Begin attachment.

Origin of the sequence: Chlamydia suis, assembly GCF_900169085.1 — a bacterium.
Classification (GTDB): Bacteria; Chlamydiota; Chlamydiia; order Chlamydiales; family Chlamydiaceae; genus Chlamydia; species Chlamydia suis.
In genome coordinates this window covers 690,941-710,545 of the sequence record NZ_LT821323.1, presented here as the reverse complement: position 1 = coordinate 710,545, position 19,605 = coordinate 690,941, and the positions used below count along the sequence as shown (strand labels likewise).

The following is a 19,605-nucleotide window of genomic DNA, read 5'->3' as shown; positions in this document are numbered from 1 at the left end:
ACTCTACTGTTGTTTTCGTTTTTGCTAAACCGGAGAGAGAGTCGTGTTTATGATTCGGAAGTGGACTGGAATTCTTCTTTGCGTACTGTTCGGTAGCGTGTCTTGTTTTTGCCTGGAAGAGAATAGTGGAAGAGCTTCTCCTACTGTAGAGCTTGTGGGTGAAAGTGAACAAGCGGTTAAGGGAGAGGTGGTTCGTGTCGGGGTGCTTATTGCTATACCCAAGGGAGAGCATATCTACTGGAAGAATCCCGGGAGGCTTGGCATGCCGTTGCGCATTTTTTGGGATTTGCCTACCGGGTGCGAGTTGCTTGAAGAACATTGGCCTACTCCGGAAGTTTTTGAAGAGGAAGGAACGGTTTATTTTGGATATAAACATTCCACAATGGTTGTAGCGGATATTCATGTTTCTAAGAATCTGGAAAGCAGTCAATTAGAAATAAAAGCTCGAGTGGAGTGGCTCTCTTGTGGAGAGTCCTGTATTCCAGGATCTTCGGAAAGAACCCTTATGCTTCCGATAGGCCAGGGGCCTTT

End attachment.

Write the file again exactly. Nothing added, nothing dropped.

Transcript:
Origin of the sequence: Chlamydia suis, assembly GCF_900169085.1 — a bacterium.
Classification (GTDB): Bacteria; Chlamydiota; Chlamydiia; order Chlamydiales; family Chlamydiaceae; genus Chlamydia; species Chlamydia suis.
In genome coordinates this window covers 690,941-710,545 of the sequence record NZ_LT821323.1, presented here as the reverse complement: position 1 = coordinate 710,545, position 19,605 = coordinate 690,941, and the positions used below count along the sequence as shown (strand labels likewise).

The following is a 19,605-nucleotide window of genomic DNA, read 5'->3' as shown; positions in this document are numbered from 1 at the left end:
ACTCTACTGTTGTTTTCGTTTTTGCTAAACCGGAGAGAGAGTCGTGTTTATGATTCGGAAGTGGACTGGAATTCTTCTTTGCGTACTGTTCGGTAGCGTGTCTTGTTTTTGCCTGGAAGAGAATAGTGGAAGAGCTTCTCCTACTGTAGAGCTTGTGGGTGAAAGTGAACAAGCGGTTAAGGGAGAGGTGGTTCGTGTCGGGGTGCTTATTGCTATACCCAAGGGAGAGCATATCTACTGGAAGAATCCCGGGAGGCTTGGCATGCCGTTGCGCATTTTTTGGGATTTGCCTACCGGGTGCGAGTTGCTTGAAGAACATTGGCCTACTCCGGAAGTTTTTGAAGAGGAAGGAACGGTTTATTTTGGATATAAACATTCCACAATGGTTGTAGCGGATATTCATGTTTCTAAGAATCTGGAAAGCAGTCAATTAGAAATAAAAGCTCGAGTGGAGTGGCTCTCTTGTGGAGAGTCCTGTATTCCAGGATCTTCGGAAAGAACCCTTATGCTTCCGATAGGCCAGGGGCCTTT